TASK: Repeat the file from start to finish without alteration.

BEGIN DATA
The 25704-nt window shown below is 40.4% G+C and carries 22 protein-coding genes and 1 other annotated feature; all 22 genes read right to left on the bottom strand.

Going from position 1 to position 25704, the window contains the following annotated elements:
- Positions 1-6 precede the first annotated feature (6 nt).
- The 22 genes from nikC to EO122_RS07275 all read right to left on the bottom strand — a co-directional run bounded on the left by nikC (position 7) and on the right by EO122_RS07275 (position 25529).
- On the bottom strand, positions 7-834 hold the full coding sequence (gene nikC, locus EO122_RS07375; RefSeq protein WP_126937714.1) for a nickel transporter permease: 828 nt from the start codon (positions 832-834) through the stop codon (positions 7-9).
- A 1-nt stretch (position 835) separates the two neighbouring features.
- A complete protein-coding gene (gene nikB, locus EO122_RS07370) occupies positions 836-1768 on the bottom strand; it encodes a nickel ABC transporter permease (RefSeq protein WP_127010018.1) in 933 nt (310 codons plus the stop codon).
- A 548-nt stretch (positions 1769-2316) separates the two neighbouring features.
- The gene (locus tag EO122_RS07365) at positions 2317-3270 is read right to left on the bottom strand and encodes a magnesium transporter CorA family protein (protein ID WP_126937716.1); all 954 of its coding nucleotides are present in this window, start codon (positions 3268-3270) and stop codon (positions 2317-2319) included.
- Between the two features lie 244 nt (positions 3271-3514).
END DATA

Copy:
The 25704-nt window shown below is 40.4% G+C and carries 22 protein-coding genes and 1 other annotated feature; all 22 genes read right to left on the bottom strand.

Going from position 1 to position 25704, the window contains the following annotated elements:
- Positions 1-6 precede the first annotated feature (6 nt).
- The 22 genes from nikC to EO122_RS07275 all read right to left on the bottom strand — a co-directional run bounded on the left by nikC (position 7) and on the right by EO122_RS07275 (position 25529).
- On the bottom strand, positions 7-834 hold the full coding sequence (gene nikC, locus EO122_RS07375; RefSeq protein WP_126937714.1) for a nickel transporter permease: 828 nt from the start codon (positions 832-834) through the stop codon (positions 7-9).
- A 1-nt stretch (position 835) separates the two neighbouring features.
- A complete protein-coding gene (gene nikB, locus EO122_RS07370) occupies positions 836-1768 on the bottom strand; it encodes a nickel ABC transporter permease (RefSeq protein WP_127010018.1) in 933 nt (310 codons plus the stop codon).
- A 548-nt stretch (positions 1769-2316) separates the two neighbouring features.
- The gene (locus tag EO122_RS07365) at positions 2317-3270 is read right to left on the bottom strand and encodes a magnesium transporter CorA family protein (protein ID WP_126937716.1); all 954 of its coding nucleotides are present in this window, start codon (positions 3268-3270) and stop codon (positions 2317-2319) included.
- Between the two features lie 244 nt (positions 3271-3514).